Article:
Step 3. Pick a Few of Your Friends to Join You
Here's where the fun begins. Ask your friends to come join in so the cleanup is not just a chore, it's a fun social gathering. Cleaning up isn't complicated - you can talk and socialize while you're doing it.
Step 4. Pick the Cleanup Place
There are no set rules here - play it by ear. You can stick with one subway, bus, or train station - make it's cleanliness your ongoing task, the way others have adopted stretches of highways. Or you can let members of the cleanup pick different spots each time - each person's favorite area that needs help -- based on your group's daily commuting and traveling habits.
Step 5. Be Prepared to Go It Alone
If the group doesn't show up one day, be prepared to go it alone.
Step 6. Recruit Volunteers to Make the Event as Successful as Possible
Go to the submit your event form and fill in the details about your Beach Cleanup
Your event will be featured on the Green Hands USA web site for all to see - and sign up for!
And Green Hands USA will also email all volunteers in your area who have signed up on the site to let them know about your event - then they can lend their hands to make your project a success.
Step 7. Get Publicity to Find even more Volunteers
Here, too, Green Hands USA will help you. In addition to publicizing the event on the web site, we'll give you additional tools.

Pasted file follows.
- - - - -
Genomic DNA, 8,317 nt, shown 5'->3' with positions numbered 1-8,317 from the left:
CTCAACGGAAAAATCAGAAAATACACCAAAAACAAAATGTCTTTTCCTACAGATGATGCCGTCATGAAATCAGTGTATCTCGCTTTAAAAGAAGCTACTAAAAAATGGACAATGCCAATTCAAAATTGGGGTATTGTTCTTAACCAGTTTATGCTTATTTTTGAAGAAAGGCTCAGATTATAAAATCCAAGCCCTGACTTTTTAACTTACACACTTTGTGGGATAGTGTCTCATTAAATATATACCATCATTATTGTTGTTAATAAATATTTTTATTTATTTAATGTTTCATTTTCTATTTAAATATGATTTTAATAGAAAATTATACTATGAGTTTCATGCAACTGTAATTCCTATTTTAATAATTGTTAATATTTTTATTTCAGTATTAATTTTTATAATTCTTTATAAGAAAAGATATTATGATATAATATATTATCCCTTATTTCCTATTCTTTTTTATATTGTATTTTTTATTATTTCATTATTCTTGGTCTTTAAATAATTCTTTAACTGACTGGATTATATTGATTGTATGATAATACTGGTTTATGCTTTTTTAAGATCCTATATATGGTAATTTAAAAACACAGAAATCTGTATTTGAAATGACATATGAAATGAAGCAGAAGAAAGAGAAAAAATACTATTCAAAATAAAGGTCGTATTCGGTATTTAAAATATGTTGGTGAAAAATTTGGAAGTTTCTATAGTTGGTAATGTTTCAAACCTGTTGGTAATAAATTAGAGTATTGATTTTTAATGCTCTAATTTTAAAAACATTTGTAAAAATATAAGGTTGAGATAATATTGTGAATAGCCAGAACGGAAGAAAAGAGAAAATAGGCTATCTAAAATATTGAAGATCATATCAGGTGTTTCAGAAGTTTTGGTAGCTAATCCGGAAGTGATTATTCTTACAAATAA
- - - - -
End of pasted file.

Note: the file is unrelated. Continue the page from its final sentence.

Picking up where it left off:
FLIERS: Customize the flier template you will also find under spreading the word. Post them in local supermarkets and delis as well as on the bulletin boards of schools, parks, religious institutions and groups like the Girl Scouts and Boy Scouts, the YMCA, etc. Make sure to put on the flier that kids under 18 must be accompanied by an adult.
Step 8. Supplies You'll Need
Keep it simple. Don't worry about getting your hands dirty. Gloves are a good idea, but remember, handling money is often dirtier than the litter you'll find. And if you saw a $50 bill on the ground, you know you wouldn't hesitate to pick it up!
Trash bags (preferably the recyclable variety)
Gloves -- gardening or other heavy gloves to prevent infection from possible cuts or skin punctures from sharp objects
Hand Sanitizer - can't hurt if you decide not to wear gloves
Stick with a pointed end - to snag paper without bending over
Where to Get Supplies
Ask volunteers to bring as many items as possible from home - or gather them from residents in the community. Include this information in your description of your event on Green Hands USA and in later updates to volunteers about your event.
Useful Website resources for supplies:
Biodegradable gloves, recyclable garbage bags:
Step 9: Make it a Party
To add to the fun, you can plan for everybody to do something more social after the cleanup. Ride on the subway or train (or walk -- that's allowed, too) to a place for lunch, or a coffee or a drink or a game of cards. Toast your good work together - you cleaned up and you deserve to celebrate.